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J Consult Clin Psychol. 2005 Oct;73(5):965-71.

An evaluation of cognitive processing therapy for the treatment of posttraumatic stress disorder related to childhood sexual abuse.

Author information

  • PTSD Division, Cincinnati VA Medical Center, Cincinnati, OH 45220, USA. kathleen.chard@med.va.gov

Abstract

This study compared the effectiveness of cognitive processing therapy for sexual abuse survivors (CPT-SA) with that of the minimal attention (MA) given to a wait-listed control group. Seventy-one women were randomly assigned to 1 of the 2 groups. Participants were assessed at pretreatment and 3 times during posttreatment: immediately after treatment and at 3-month and 1-year follow-up, using the Clinician-Administered Posttraumatic Stress Disorder (PTSD) Scale (D. Blake et al., 1995), the Beck Depression Inventory (A. T. Beck, R. A. Steer, & G. K. Brown, 1996), the Structured Clinical Interview for the DSM-IV (R. L. Spitzer, J. B. W. Williams, & M. Gibbon, 1995; M. B. First et al., 1995), the Dissociative Experiences Scale-II (E. M. Bernstein & F. W. Putnam, 1986), and the Modified PTSD Symptom Scale (S. A. Falsetti, H. S. Resnick, P. A. Resick, & D. G. Kilpatrick, 1993). Analyses suggested that CPT-SA is more effective for reducing trauma-related symptoms than is MA, and the results were maintained for at least 1 year.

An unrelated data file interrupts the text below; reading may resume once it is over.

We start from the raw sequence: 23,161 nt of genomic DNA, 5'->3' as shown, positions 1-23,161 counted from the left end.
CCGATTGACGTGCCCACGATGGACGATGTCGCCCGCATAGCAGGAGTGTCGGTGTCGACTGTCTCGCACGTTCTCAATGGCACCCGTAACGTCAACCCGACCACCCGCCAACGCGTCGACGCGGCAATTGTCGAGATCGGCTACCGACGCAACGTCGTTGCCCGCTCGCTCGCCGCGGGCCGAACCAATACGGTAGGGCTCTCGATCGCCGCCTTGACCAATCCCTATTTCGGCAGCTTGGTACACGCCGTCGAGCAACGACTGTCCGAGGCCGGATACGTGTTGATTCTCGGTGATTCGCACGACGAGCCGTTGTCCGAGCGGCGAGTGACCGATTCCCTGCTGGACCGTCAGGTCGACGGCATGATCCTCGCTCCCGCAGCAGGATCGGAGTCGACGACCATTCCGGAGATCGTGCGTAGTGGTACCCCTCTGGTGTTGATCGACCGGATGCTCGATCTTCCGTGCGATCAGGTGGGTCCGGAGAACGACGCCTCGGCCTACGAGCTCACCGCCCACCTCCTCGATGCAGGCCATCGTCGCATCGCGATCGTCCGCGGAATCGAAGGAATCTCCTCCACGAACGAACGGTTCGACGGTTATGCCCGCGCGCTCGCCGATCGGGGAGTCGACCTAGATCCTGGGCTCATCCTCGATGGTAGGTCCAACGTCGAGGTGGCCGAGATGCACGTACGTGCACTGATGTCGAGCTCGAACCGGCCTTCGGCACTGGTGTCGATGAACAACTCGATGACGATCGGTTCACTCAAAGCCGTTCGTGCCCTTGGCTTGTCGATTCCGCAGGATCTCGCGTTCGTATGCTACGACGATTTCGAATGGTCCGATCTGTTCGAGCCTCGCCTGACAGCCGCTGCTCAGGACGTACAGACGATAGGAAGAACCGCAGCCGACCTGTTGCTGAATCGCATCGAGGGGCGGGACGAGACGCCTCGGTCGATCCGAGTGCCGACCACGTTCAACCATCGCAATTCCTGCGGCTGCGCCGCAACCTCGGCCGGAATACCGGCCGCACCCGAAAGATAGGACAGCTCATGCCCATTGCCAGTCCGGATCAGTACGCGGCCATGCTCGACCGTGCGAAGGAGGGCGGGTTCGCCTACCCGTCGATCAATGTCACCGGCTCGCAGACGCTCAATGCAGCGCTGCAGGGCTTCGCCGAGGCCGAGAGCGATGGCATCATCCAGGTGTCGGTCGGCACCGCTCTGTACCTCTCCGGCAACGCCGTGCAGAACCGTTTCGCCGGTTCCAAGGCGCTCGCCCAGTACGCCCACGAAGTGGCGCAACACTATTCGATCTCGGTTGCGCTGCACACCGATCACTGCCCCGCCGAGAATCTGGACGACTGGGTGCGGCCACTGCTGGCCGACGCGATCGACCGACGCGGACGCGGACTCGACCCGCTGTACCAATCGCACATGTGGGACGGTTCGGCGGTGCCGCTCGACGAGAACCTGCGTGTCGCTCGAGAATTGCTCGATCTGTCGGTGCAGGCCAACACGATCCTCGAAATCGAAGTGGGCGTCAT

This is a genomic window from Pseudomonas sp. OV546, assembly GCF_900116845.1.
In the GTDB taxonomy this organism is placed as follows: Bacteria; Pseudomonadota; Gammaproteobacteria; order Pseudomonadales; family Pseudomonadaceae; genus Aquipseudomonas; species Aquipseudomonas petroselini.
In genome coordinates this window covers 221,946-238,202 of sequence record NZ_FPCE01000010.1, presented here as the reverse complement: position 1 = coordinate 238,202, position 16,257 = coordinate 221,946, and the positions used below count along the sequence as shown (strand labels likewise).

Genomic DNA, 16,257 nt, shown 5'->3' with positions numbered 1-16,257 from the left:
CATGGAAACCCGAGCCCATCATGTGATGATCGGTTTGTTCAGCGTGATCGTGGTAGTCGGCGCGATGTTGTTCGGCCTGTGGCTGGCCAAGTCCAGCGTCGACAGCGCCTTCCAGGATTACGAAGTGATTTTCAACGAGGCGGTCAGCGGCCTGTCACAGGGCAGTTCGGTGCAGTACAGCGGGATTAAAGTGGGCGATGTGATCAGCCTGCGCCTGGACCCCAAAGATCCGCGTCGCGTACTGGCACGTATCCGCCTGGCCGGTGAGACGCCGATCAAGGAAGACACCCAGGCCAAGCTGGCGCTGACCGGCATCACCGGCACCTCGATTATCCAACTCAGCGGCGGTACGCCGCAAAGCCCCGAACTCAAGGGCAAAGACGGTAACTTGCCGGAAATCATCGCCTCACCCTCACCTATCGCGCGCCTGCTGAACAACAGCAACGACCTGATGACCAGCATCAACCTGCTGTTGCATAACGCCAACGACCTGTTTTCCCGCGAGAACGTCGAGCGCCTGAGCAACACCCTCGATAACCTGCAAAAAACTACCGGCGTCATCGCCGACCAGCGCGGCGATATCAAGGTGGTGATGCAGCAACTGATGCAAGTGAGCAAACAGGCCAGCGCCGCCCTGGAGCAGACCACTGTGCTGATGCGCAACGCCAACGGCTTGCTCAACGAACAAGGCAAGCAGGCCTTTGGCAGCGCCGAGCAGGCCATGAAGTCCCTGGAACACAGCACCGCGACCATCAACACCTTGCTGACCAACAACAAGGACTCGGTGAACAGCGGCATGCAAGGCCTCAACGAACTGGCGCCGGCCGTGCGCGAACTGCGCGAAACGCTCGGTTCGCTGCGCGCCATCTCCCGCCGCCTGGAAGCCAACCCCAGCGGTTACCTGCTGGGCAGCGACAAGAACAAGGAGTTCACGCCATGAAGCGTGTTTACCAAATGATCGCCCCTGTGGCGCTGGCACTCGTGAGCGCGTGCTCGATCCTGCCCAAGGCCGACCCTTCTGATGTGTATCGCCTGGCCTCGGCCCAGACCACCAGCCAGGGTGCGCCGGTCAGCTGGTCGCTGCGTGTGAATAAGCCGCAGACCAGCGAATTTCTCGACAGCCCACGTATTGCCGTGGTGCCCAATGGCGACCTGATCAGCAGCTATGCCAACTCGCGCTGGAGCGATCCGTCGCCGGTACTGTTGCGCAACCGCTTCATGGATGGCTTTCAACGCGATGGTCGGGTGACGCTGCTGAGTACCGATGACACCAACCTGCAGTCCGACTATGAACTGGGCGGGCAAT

((c) 2005 APA, all rights reserved).

PMID:
16287396
[PubMed - indexed for MEDLINE]
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